1. ^ a b c d e f g SULSTON, Sir John (Edward). Who's Who 2015 (online Oxford University Press ed.). A & C Black, an imprint of Bloomsbury Publishing plc.  (subscription required)
  2. ^ a b c d e f "John E. Sulston - Biographical". Nobel Media AB. Archived from the original on 2015-06-04. Retrieved 21 April 2014. 
  3. ^ Wilson, R.; Ainscough, R.; Anderson, K.; Baynes, C.; Berks, M.; Bonfield, J.; Burton, J.; Connell, M.; Copsey, T.; Cooper, J.; Coulson, A.; Craxton, M.; Dear, S.; Du, Z.; Durbin, R.; Favello, A.; Fraser, A.; Fulton, L.; Gardner, A.; Green, P.; Hawkins, T.; Hillier, L.; Jier, M.; Johnston, L.; Jones, M.; Kershaw, J.; Kirsten, J.; Laisster, N.; Latreille, P.; Lightning, J. (1994). "2.2 Mb of contiguous nucleotide sequence from chromosome III of C. Elegans". Nature 368 (6466): 32–38. doi:10.1038/368032a0. PMID 7906398. 
  4. ^ a b Sulston, J.; Brenner, S. (1974). "The DNA of Caenorhabditis elegans". Genetics 77 (1): 95–104. PMC 1213121. PMID 4858229. 
  5. ^ Sulston, J. E.; Schierenberg, E.; White, J. G.; Thomson, J. N. (1983). "The embryonic cell lineage of the nematode Caenorhabditis elegans". Developmental Biology 100 (1): 64–119. doi:10.1016/0012-1606(83)90201-4. PMID 6684600. 
  6. ^ Sulston, J. E.; Horvitz, H. R. (1977). "Post-embryonic cell lineages of the nematode, Caenorhabditis elegans". Developmental Biology 56 (1): 110–156. doi:10.1016/0012-1606(77)90158-0. PMID 838129. 
  7. ^ Sulston, J.; Mallett, F.; Staden, R.; Durbin, R.; Horsnell, T.; Coulson, A. (1988). "Software for genome mapping by fingerprinting techniques". Computer applications in the biosciences : CABIOS 4 (1): 125–132. doi:10.1093/bioinformatics/4.1.125. PMID 2838135. 
  8. ^ Dunitz, J. D.; Joyce, G. F. (2013). "Leslie Eleazer Orgel. 12 January 1927 -- 27 October 2007". Biographical Memoirs of Fellows of the Royal Society. doi:10.1098/rsbm.2013.0002.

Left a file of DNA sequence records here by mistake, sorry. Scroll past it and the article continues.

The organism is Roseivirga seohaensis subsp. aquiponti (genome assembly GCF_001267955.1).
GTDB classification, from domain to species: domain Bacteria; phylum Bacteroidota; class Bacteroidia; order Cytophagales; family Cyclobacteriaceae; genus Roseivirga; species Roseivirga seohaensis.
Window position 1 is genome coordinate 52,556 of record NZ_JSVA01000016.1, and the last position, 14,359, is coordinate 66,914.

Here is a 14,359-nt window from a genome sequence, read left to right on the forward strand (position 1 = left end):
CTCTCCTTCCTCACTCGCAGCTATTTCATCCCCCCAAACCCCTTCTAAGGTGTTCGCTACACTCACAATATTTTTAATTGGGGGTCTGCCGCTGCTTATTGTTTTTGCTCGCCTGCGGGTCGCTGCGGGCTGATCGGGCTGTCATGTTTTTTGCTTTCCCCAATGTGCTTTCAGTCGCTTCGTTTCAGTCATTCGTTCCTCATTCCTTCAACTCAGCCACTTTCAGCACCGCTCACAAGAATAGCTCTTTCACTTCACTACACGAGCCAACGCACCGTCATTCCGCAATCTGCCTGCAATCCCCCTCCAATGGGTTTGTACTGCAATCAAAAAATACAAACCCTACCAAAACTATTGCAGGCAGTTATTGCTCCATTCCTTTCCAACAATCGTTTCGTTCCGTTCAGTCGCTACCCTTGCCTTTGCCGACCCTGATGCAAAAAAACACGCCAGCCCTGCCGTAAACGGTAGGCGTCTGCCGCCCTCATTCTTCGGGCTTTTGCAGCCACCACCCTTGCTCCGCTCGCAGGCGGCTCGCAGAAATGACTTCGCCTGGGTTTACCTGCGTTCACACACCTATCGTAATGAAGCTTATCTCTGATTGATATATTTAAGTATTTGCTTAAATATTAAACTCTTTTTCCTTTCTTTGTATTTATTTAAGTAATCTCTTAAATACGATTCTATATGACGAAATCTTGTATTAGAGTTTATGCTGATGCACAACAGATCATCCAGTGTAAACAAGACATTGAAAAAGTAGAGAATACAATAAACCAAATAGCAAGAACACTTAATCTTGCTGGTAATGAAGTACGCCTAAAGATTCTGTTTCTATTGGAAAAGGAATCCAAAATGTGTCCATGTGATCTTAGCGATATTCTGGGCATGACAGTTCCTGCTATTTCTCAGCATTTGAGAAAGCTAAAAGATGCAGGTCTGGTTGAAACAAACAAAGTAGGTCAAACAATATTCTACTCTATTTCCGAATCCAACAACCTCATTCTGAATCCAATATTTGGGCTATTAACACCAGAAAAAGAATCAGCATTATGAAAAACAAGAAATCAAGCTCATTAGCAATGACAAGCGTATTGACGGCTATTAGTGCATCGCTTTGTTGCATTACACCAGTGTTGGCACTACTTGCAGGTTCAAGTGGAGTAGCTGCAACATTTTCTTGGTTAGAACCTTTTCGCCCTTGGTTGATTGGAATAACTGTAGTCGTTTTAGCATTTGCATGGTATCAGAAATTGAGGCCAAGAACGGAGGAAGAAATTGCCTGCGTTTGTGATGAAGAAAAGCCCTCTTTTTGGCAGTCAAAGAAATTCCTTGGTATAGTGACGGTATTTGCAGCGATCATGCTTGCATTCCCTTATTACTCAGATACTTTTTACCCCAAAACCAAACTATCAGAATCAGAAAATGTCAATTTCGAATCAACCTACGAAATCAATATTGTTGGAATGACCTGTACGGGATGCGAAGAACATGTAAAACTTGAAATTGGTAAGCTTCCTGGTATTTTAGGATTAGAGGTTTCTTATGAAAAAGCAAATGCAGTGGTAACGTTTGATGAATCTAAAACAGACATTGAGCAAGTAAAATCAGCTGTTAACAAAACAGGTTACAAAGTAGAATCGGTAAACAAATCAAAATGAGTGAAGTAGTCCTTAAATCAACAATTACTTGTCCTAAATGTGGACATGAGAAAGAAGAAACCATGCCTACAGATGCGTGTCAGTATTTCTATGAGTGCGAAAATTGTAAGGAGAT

9. ^ a b c "Fellows of the Royal Society". London: Royal Society. Archived from the original on 2015-03-16. 
  10. ^ Kimble, J. (2001). "The 2000 George W. Beadle Medal. John Sulston and Robert Waterston". Genetics 157 (2): 467–468. PMC 1461515. PMID 11370623. 
  11. ^ "Professor Sir John Sulston - personal details". The University of Manchester. Retrieved 6 November 2014. 
  12. ^ "Professor Sir John Sulston". University of Manchester. Archived from the original on 2013-11-13. 
  13. ^ Gitschier, Jane (2006). "Knight in Common Armor: An Interview with Sir John Sulston". PLOS Genetics 2 (12): e225. doi:10.1371/journal.pgen.0020225. PMC 1756915. PMID 17196043.  open access publication - free to read
  14. ^ Sulston, J. (2002). "A conversation with John Sulston". The Yale journal of biology and medicine 75 (5–6): 299–306. PMC 2588810. PMID 14580111. 
  15. ^ Portraits of John Sulston at the National Portrait Gallery, London
  16. ^ John Sulston's publications indexed by the Scopus bibliographic database, a service provided by Elsevier.
  17. ^ a b John Sulston at the Internet Movie Database
  18. ^ "John Sulston". DNA Learning Centre. Cold Spring Harbor Laboratory. Retrieved 21 April 2014. 
  19. ^ "John E. Sulston". Encyclopædia Britannica. Encyclopædia Britannica, Inc. Retrieved 21 April 2014.